New Lincoln Center bar so jejune we question our culinary scene’s progress

click to enlarge We don't quite understand how this meatloaf is the menu's bestselling item. - MATTHEW SCHNIPER

  • Matthew Schniper
  • We don’t quite understand how this meatloaf is the menu’s bestselling item.

I’m staring at the red cursive type on a white background that is the The Roswell’s signage, the sum of its design (or lack thereof). It’s as if someone was in the wear-sweatpants-to-the-grocery-store mood when it came time for branding. This, at the Lincoln Center, an otherwise highly polished, hip hub, home to stellar craft beer, phenomenal bread and pastries, nourishing health food and top-notch coffee. So why this misplaced, bygone-era bar, a study in banality that forces me to question this city’s culinary direction?

To review: Locally accomplished Chef Jay Gust (owner of Pizzeria Rustica and TAPAteria) opened Smørbrød in mid-2018, gifting us our first Scandinavian spot. That cuisine has been one of the hottest global food trends of late, so leave it to the Springs to spurn the movement, showing that, like a child who breaks toys, we don’t deserve nice things. Smørbrød’s recent closure ushered Gust into a sublease to The Roswell, in which he retains a minor ownership stake, and consulted on the menu.

The Roswell

2727 N. Cascade Ave.


Colorado Springs, CO


11 a.m. to 10 p.m., daily; until 11 p.m. Thursday; until 1 a.m. Friday and Saturday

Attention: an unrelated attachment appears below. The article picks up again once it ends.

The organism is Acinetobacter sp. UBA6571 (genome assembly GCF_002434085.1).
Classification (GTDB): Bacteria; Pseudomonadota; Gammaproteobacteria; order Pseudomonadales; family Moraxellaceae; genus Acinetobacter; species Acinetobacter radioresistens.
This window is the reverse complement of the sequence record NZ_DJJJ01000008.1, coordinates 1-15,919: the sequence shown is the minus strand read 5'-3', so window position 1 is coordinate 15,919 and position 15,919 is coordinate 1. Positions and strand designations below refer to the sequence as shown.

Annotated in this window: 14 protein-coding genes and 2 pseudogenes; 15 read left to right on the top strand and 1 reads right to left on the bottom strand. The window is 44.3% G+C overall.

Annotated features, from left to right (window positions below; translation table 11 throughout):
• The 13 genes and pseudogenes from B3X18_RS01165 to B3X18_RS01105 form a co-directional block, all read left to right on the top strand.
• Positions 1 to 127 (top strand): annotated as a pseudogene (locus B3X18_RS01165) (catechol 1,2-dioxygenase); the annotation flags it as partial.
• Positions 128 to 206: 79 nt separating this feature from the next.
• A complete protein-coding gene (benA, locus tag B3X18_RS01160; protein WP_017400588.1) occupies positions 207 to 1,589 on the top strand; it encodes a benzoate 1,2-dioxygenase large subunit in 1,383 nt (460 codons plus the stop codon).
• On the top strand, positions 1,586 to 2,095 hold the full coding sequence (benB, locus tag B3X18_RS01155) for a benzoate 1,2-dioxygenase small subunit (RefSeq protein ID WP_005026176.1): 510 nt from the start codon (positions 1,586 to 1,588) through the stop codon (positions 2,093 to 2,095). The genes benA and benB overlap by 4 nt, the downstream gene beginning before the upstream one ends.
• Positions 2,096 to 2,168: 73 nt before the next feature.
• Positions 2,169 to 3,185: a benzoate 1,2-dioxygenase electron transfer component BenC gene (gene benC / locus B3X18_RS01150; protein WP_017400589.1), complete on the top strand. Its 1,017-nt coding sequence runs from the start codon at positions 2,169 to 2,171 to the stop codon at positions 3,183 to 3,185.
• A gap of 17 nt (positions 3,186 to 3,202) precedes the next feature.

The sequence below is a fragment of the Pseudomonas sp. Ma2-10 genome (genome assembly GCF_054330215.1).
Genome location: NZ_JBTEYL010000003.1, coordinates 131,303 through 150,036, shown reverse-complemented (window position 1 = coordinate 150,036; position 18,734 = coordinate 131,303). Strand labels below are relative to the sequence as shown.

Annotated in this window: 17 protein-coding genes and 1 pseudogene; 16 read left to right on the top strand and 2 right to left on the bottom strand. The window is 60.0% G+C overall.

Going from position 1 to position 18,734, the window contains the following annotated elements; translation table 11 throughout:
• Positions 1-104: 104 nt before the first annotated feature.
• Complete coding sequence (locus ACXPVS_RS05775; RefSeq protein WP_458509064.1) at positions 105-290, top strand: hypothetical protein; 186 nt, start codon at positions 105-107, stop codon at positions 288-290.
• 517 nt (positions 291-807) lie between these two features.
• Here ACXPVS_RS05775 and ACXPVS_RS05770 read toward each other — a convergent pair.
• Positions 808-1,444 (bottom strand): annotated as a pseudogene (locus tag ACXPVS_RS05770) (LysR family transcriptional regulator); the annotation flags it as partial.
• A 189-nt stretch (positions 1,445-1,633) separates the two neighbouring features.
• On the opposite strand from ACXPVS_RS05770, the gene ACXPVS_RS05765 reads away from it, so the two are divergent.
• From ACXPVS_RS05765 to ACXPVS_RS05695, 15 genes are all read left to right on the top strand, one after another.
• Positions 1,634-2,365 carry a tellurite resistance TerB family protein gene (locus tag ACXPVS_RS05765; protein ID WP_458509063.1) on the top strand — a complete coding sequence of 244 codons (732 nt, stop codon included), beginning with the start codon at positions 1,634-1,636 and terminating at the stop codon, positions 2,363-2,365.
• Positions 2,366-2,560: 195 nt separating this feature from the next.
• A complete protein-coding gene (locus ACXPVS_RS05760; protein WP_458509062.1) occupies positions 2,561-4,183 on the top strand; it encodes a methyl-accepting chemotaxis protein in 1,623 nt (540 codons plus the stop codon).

Enter proprietors Ross Seville and his wife Lauren Lea, and Michael Head and his wife Tara. Nice people, sincere, front-facing and hands-on, with decades of collective experience. But their concept, a “compilation of American classics… easily accessible, but taken up a notch,” as described to me by Ross, actually comes almost as an anti-craft manifesto, with meatloaf as the house specialty. (No notches have been upped in the making of this restaurant.) It’s a place “where nobody’s judging if you prefer a simple Jack and Coke,” he’d said.

Elitist as it may sound, food and drink journalists don’t wake up each morning with the hope of writing about Jack and Coke-level goings on, and we believe our readers too seek sophistication and unique experiences. Our hearts beat for chefs forging new ground, challenging palates, or telling their cultural stories. We relish the roasters, distillers, brewers and mixologists obsessing over minutiae in search of perfection. Flavors worthy of inquiry and ink. Yes, there’s a time and place for non-pretentious fare: when you are at home. Or at a hospital or school or corporate cafeteria.